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As COP28, the 2023 United Nations Climate Change Conference, kicks off we look at how maths can help understand the climate crisis.

How do you create dramatic film out of mathematics? We find out with writer and director Timothy Lanzone.

Mathematics plays a central role in understanding how infectious diseases spread. This collection of articles looks at some basic concepts in epidemiology to help you understand this fascinating and important field, and set you up for further study.

Find out why the formula we use to work out conditional probabilities is true!

- We talk about a play that explores the fascinating mathematical collaboration between the mathematicians GH Hardy and Srinivasa Ramanujan.

This “is” business is tricky. Intransitivity does more damage to identity than “instantiation” because the verbal “engine” of the sentence infers linguistic syntax as a machine, much as Norbert Weiner information theory is prequelled by the second law of thermodynamics that is used to define engine efficiency. Entropy negation in both information technology and mechanical engineering equilibrates a sliding scale sifting the amount of work produced by a steam engine covalent with the clarity of Herman Melville’s sentences. Thus, as intransitivity approximates identity or partial similarity, greater efficiency/clarity results from the momentum turned by verbal transitivity which transforms the “instant” into moment-to-moment differentiation cascading a Newtonian rainbow of calculus.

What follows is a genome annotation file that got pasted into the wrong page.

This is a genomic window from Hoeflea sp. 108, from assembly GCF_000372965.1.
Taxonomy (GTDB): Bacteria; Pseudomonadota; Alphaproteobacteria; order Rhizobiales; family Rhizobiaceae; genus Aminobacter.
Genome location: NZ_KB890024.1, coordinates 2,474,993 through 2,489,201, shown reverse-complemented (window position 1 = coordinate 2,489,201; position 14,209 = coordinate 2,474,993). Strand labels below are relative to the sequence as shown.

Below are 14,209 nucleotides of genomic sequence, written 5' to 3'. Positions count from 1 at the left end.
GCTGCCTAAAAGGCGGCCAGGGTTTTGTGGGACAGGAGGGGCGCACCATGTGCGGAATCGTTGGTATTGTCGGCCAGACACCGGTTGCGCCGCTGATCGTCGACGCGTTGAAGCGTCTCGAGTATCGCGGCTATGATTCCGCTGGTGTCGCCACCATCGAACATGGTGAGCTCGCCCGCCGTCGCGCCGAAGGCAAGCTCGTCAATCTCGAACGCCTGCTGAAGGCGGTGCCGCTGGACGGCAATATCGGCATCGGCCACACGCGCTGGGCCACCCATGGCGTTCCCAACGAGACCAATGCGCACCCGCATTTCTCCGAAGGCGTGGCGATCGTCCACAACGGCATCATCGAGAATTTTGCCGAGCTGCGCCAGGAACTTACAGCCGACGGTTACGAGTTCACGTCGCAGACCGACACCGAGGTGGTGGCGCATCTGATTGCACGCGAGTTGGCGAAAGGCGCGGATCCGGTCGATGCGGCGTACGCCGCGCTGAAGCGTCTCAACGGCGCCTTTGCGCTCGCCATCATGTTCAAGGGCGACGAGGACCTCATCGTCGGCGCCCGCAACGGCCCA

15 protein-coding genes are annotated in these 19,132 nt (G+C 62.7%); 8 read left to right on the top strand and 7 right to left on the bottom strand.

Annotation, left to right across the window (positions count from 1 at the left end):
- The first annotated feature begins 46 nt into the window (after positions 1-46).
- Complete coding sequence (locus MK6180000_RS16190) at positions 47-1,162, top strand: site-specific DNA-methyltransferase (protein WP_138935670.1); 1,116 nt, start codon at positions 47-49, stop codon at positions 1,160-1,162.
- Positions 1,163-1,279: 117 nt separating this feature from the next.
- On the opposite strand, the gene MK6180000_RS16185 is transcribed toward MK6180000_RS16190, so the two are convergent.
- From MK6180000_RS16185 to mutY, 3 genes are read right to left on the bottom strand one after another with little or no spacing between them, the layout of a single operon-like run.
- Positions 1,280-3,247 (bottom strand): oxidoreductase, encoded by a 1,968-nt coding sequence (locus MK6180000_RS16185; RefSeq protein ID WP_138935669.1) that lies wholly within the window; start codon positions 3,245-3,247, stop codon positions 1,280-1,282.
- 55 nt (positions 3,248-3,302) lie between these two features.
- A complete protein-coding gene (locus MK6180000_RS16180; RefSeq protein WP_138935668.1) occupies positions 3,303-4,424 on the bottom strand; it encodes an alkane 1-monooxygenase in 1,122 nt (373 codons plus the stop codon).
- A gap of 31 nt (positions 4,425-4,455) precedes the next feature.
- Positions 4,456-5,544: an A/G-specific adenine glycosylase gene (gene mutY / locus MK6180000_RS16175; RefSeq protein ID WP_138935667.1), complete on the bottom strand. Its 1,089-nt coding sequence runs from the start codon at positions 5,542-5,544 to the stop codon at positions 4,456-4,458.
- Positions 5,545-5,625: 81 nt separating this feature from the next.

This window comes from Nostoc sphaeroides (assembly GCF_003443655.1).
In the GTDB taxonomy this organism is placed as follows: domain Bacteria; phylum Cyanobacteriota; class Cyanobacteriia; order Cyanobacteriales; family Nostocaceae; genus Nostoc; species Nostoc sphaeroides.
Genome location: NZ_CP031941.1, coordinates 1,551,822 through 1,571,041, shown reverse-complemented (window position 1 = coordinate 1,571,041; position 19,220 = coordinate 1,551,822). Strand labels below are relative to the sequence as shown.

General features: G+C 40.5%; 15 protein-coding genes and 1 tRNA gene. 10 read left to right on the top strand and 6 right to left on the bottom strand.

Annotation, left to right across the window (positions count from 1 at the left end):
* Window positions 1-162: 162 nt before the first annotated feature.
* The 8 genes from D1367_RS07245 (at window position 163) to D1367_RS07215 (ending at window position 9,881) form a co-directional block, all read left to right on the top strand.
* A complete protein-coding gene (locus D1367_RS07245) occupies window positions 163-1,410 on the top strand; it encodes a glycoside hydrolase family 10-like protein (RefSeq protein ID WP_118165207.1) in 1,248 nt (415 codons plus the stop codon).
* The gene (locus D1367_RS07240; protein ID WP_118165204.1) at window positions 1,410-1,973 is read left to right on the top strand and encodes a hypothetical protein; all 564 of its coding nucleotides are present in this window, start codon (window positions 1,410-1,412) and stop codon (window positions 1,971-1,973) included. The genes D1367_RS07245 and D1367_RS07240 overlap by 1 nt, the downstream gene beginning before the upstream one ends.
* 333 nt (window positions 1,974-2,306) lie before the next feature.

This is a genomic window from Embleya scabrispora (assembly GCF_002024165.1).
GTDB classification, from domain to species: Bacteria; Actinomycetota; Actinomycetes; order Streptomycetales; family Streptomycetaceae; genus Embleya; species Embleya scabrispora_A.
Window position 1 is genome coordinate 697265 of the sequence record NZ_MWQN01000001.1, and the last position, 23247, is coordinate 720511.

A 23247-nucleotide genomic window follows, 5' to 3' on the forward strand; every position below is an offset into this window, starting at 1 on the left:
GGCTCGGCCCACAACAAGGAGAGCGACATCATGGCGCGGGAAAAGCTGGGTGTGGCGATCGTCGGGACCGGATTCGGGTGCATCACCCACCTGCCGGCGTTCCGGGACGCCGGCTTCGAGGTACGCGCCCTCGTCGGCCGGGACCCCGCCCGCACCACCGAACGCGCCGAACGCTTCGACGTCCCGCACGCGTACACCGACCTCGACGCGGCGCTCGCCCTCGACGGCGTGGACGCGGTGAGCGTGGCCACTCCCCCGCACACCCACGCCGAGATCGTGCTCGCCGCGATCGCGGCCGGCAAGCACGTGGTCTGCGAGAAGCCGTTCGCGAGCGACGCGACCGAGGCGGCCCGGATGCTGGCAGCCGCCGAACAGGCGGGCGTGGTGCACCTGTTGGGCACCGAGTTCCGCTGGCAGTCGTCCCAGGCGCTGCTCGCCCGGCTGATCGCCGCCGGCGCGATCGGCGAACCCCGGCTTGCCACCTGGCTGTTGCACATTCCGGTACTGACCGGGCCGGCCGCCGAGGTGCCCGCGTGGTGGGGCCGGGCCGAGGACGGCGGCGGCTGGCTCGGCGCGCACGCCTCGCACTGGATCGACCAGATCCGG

The equilibration of “is” as the mathematical symbol that separates two halves of an equation, as Butterfield concurs above, may be a different matter altogether indicating the mathematical basis for linguistic behavior is chicken v. egg generated by sapient process. The very notion of “to be” as the verbal form of (=) inversely grounds language as a precursor of, not math itself; but rather as the skeleton key Man has used to ascend to it vide Bronowski’s 1969 equivocation of Roman numerals as a concatenation algebra similar to Chomsky/Rosenbloom 1965 in 'Aspects of the Theory of Syntax': “The European notation for numbers then was still the clumsy Roman style, in which the number is put together from its parts by simple addition [Ascent of Man p. 168].”

I have more on the topic in my compendium, ‘The Linguistics of Math,’ that nobody is interested in reading. Regards to Dr. Abrams.

Rick Goranowski goranowskirick@yahoo.com